A justification for lengthier stays in prison stems from the belief that spending more time in prison reduces recidivism. Extant studies, however, have provided limited evidence for that belief and, indeed, suggest the effect of time served may be minimal. Few studies have employed rigorous methodological approaches, examined time spans of more than one to two years, or investigated the potential for the relationship between recidivism and time served to be curvilinear. Drawing on prior scholarship, this paper identifies three sets of hypotheses about the functional form of the time served and recidivism relationship. Using generalized propensity score analysis to examine data on 90,423 inmates released from Florida prisons, we find three patterns: greater time served initially increases recidivism but then, after approximately one year, decreases it, and, after approximately two years, exerts no effect; estimation of the effects associated with durations of more than five years are uncertain. The results point to potential criminogenic and beneficial effects of time served and underscore the need to identify how varying durations of incarceration affect recidivism.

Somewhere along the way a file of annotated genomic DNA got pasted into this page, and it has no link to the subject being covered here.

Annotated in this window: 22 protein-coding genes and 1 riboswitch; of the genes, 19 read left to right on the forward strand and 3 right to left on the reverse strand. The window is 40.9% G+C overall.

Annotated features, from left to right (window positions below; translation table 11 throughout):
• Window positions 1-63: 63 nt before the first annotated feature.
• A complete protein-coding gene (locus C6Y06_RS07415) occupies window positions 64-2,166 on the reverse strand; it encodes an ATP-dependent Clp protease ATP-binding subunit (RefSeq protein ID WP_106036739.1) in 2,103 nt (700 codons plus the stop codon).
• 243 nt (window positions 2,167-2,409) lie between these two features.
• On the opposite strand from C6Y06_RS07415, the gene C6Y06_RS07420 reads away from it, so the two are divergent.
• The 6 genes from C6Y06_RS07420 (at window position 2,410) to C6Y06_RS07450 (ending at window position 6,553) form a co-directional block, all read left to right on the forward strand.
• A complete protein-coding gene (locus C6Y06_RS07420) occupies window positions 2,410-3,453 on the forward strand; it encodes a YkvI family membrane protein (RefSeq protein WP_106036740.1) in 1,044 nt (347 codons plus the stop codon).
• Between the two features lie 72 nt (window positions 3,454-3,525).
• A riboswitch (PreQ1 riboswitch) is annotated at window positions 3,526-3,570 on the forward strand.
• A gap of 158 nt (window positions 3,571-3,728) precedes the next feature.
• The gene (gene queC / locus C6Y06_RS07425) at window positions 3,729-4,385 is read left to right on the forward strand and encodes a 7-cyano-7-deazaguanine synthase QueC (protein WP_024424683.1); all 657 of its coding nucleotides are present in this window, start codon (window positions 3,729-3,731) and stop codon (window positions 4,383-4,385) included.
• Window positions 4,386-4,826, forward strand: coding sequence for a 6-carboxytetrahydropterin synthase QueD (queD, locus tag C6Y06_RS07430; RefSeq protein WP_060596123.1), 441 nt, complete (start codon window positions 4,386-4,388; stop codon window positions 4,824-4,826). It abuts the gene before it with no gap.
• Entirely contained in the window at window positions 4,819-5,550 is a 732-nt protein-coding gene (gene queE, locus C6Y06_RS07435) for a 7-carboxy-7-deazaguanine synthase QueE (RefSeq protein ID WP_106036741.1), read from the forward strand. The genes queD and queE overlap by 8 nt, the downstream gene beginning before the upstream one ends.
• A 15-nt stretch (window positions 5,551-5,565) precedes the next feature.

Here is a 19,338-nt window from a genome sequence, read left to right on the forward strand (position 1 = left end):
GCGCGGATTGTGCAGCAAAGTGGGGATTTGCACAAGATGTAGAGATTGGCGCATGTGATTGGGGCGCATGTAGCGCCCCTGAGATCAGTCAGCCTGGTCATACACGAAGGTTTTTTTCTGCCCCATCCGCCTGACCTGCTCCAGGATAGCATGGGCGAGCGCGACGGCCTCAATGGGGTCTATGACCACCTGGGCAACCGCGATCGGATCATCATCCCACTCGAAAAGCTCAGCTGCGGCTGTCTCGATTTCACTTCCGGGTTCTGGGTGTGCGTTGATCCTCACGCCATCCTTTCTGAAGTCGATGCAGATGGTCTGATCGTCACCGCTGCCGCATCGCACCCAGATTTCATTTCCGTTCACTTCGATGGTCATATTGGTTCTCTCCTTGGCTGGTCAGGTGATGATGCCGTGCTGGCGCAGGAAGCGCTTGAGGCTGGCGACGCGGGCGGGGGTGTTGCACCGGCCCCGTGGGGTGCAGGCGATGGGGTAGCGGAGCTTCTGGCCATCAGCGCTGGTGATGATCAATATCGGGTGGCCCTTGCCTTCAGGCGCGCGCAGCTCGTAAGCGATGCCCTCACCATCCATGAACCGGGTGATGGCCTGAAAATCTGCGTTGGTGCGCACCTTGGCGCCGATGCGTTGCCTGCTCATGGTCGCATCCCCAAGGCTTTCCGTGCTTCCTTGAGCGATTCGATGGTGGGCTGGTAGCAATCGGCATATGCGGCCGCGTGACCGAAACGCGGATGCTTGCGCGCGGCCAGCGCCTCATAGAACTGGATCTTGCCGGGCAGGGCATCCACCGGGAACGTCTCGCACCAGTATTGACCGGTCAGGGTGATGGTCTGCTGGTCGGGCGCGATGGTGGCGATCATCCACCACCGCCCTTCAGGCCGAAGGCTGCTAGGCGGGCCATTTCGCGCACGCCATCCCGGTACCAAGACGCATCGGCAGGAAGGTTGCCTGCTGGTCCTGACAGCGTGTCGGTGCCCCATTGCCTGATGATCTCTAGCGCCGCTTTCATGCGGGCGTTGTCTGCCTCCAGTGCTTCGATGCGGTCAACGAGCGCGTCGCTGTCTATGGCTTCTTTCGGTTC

Daniel P. Mears, Joshua C. Cochran, William D. Bales, and Avinash S. Bhati,
Recidivism and Time Served in Prison,
J. Crim. L. & Criminology